The Johns Hopkins University Barnstormers’ production marks 20 years since Matthew Shepard’s passing and the 100th anniversary of the Barnstormers. Featuring a diverse cast of twelve, this production—and the campus-wide programming surrounding the show—examines how far we’ve come since 1998 and how much work we have yet to do.

By Ali Viterbi
Directed by Noam Shapiro
Drama League First Stage Residency

August 2018 Residency

Quick, Change explores power imbalances in the American theater, the repercussions of 'networking,' and the way people use and dispose of others. Gabriel Fox, a famous actor nearly past his prime, finds himself making a comeback as Richard III at a prominent, Tony-Award winning summer-stock theater. As Fox pursues a secret and questionable relationship with his twenty-one-year-old dresser Annie, he grows increasingly connected to the power-hungry Richard, only to find that his behavior will no longer go unchallenged. Drawing from Shakespeare's play, yet firmly grounded in the present, Quick, Change is a biting, urgent look at our culture at a tipping point and a response to our national conversation about sexual assault.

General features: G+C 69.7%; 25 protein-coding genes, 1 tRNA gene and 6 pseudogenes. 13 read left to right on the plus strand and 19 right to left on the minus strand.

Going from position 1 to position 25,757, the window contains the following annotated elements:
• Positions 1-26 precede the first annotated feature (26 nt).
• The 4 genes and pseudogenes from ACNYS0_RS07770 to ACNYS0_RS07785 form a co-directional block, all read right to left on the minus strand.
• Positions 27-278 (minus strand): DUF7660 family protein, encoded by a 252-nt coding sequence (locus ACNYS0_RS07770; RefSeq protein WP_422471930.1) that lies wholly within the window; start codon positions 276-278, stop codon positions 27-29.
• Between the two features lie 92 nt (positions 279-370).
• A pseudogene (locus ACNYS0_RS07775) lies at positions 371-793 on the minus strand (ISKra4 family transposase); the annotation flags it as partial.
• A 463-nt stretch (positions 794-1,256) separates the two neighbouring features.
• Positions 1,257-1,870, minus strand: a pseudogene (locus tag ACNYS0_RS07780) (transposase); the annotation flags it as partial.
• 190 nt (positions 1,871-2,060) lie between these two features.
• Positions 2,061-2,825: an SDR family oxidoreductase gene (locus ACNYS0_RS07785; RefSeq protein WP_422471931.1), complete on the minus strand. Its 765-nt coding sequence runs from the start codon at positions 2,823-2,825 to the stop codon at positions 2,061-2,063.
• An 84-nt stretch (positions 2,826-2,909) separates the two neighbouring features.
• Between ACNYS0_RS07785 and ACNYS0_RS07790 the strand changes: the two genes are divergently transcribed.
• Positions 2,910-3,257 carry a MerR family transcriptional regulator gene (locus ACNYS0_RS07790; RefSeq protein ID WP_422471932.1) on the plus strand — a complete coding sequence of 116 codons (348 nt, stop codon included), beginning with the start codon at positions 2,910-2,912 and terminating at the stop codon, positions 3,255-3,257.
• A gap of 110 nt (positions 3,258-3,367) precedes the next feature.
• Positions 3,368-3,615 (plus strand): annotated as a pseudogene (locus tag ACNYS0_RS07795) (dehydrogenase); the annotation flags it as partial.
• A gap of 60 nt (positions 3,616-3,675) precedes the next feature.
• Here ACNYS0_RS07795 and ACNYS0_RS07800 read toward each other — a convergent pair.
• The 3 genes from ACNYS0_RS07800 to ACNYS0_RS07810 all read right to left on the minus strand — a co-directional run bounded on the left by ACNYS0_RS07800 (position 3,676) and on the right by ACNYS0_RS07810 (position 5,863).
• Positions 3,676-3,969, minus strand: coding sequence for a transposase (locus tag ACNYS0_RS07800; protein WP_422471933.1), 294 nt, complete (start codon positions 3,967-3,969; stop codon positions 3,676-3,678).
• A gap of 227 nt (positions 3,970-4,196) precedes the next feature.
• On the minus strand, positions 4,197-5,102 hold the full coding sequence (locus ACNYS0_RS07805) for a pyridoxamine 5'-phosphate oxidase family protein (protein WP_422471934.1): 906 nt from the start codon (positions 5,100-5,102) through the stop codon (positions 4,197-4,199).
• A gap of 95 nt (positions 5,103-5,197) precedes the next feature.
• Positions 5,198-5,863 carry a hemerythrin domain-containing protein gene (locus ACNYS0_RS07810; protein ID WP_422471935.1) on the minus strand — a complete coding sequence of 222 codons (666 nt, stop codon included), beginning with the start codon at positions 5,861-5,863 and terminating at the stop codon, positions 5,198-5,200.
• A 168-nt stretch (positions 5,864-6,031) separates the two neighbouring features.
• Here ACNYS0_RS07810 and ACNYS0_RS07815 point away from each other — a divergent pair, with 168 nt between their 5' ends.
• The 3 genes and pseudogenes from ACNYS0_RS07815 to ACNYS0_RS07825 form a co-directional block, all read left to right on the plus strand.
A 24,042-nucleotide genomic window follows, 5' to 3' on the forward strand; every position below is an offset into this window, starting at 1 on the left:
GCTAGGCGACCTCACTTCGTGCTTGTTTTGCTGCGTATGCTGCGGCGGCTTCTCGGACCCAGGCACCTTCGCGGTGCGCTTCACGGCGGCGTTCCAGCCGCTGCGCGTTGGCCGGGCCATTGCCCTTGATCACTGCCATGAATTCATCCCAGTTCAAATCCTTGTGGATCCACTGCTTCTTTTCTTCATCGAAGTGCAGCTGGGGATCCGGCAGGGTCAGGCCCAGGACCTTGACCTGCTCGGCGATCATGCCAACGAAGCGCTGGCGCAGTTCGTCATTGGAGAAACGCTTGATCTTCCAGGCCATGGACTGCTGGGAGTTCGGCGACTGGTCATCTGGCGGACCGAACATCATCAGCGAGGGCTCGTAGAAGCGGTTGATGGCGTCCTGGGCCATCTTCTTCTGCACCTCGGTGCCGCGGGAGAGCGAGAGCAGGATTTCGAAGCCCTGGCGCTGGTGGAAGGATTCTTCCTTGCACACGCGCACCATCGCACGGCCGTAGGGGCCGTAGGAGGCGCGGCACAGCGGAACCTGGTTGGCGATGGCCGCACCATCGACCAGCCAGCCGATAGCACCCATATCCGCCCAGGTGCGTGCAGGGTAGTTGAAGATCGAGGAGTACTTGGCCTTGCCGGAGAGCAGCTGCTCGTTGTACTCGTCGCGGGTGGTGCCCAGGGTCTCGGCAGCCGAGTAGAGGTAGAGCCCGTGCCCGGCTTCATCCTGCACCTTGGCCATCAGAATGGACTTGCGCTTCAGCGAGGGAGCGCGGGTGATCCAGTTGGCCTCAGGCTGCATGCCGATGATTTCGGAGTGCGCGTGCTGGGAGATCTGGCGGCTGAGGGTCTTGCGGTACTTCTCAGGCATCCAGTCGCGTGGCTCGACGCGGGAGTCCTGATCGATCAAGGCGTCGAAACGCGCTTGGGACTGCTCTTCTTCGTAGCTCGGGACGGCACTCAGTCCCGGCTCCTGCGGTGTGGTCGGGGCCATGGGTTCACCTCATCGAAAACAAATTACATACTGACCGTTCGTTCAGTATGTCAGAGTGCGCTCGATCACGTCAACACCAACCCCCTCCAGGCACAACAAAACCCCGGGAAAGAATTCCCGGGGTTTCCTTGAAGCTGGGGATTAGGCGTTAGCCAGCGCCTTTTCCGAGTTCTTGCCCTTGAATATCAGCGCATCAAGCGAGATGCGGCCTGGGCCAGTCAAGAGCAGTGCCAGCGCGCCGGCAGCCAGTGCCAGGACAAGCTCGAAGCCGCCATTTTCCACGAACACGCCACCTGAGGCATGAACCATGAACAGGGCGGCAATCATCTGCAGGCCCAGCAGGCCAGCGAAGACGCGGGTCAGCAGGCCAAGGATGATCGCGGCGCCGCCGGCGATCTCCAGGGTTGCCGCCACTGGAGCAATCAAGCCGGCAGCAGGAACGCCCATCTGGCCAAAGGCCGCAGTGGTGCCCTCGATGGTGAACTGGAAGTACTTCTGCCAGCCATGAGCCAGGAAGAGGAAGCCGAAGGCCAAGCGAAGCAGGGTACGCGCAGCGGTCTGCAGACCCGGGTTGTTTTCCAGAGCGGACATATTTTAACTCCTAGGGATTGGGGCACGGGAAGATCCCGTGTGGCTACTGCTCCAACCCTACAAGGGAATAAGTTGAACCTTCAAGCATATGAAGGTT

Quick, Change was developed as part of Noam Shapiro's First Stage Residency at the Drama League.


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Based on the life and music of Debbie Friedman
Fresh Ground Pepper BRB Residency

July - August 2018 Residency